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In math we have been working in groups to solve our turkey problems.  It has proved to be fun and engaging.  Check out our hard work below!

turkey-part-2-work-2016

Suggested Interview Questions” for the Molly’s Pilgrim Project are due Monday, December 5th.  Students should interview their “pilgrim” (or relative/friend of a pilgrim) and record their answers on a separate piece of paper.

What is your full name? Are you a pilgrim? If not, who is the pilgrim you will tell me about?

What country and city did you come from?

Was it a difficult decision to come to America?

Tell me about your life in your home country, such as friends and things you did in your spare time.

What city and state did you arrive in (U.S.)?

What year did you leave your country to come to the United States?

Tell me about the journey from your country. Did you come on a boat, plane, or car to the U.S.? How long did it take? Explain in detail.

How old were you when you came to the U.S.?

Why did you leave your country?

Did you come to the U.S. with anyone else? If so, who?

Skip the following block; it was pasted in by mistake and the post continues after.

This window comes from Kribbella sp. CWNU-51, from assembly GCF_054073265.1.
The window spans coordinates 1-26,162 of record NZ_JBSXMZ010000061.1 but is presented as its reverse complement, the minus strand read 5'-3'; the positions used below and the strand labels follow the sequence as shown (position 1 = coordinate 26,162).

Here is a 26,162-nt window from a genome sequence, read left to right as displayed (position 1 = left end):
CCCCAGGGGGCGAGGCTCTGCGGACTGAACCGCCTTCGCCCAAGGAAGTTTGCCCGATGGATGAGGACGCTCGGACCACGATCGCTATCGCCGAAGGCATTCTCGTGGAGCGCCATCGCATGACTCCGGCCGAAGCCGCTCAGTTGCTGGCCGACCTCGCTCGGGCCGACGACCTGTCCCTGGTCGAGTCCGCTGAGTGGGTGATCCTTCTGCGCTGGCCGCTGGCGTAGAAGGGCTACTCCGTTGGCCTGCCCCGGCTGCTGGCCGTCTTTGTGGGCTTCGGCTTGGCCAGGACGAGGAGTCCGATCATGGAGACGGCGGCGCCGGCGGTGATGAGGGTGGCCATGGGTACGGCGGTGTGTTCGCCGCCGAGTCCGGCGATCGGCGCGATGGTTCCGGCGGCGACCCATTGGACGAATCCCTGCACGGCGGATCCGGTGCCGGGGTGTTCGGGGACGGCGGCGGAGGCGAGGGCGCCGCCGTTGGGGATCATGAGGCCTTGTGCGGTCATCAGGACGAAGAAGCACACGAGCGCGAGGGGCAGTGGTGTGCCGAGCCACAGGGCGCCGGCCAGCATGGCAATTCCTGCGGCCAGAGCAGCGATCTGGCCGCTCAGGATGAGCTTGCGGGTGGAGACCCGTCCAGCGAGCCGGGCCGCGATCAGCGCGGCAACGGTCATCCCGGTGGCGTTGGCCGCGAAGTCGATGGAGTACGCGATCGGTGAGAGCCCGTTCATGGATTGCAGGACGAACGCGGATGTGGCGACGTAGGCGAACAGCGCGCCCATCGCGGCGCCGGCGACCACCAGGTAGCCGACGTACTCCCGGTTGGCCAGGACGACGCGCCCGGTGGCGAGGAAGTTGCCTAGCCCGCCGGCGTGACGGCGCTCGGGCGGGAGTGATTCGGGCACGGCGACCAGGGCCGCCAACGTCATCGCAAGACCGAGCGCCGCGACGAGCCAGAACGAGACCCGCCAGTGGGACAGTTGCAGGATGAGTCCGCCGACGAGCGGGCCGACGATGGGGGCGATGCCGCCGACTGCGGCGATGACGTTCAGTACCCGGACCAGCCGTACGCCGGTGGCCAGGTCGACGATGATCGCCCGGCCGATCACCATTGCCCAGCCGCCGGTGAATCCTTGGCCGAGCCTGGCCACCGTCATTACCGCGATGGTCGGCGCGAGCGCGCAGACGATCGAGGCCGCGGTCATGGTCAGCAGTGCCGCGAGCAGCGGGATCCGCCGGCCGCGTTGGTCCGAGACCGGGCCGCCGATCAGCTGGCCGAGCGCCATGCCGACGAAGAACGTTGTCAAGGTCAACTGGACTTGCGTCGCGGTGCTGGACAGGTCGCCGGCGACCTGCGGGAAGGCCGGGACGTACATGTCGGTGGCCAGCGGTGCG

Tell me about your family.

What was your job in your first country? What was your job in the U.S.?

When you came to the U.S. what did you do first?

What do you miss about your home town?

What do you love about the U.S.?

Do you ever travel back to your old country? Why or why not?

Are you happy with your decision to come to the U.S.?

If the person is no longer alive, when did they die?

*Feel free to write your own questions!

 

I hope everyone has an enjoyable and safe Thanksgiving with family and friends.

 

Pilgrim project.

Where in the world do we come from?

Before Thanksgiving break, our class read Molly’s Pilgrim by Barbara Cohen.  Molly was born in Russia. Her pilgrim doll looked like a Russian doll. Which country were you born in? Where did your birth parents, adoptive parents, or grandparents come from? Maybe you left a country and came to the United States of America, or maybe your parents, grandparents, or great-grandparents left their original countries. Think about why you or your ancestors came to the United States.

By now, each student has interviewed a family member or friend about someone who was a “pilgrim”. Share any information, pictures, memories, etc. Write a narrative story from the perspective of the “pilgrim” you interviewed.  Then, like Molly, make a doll that represents the family member (or friend) you interviewed. Be creative!  The project (the writing AND the doll) is due Friday, December 18, 2015. Students will be presenting their dolls and their stories the week of December 21st.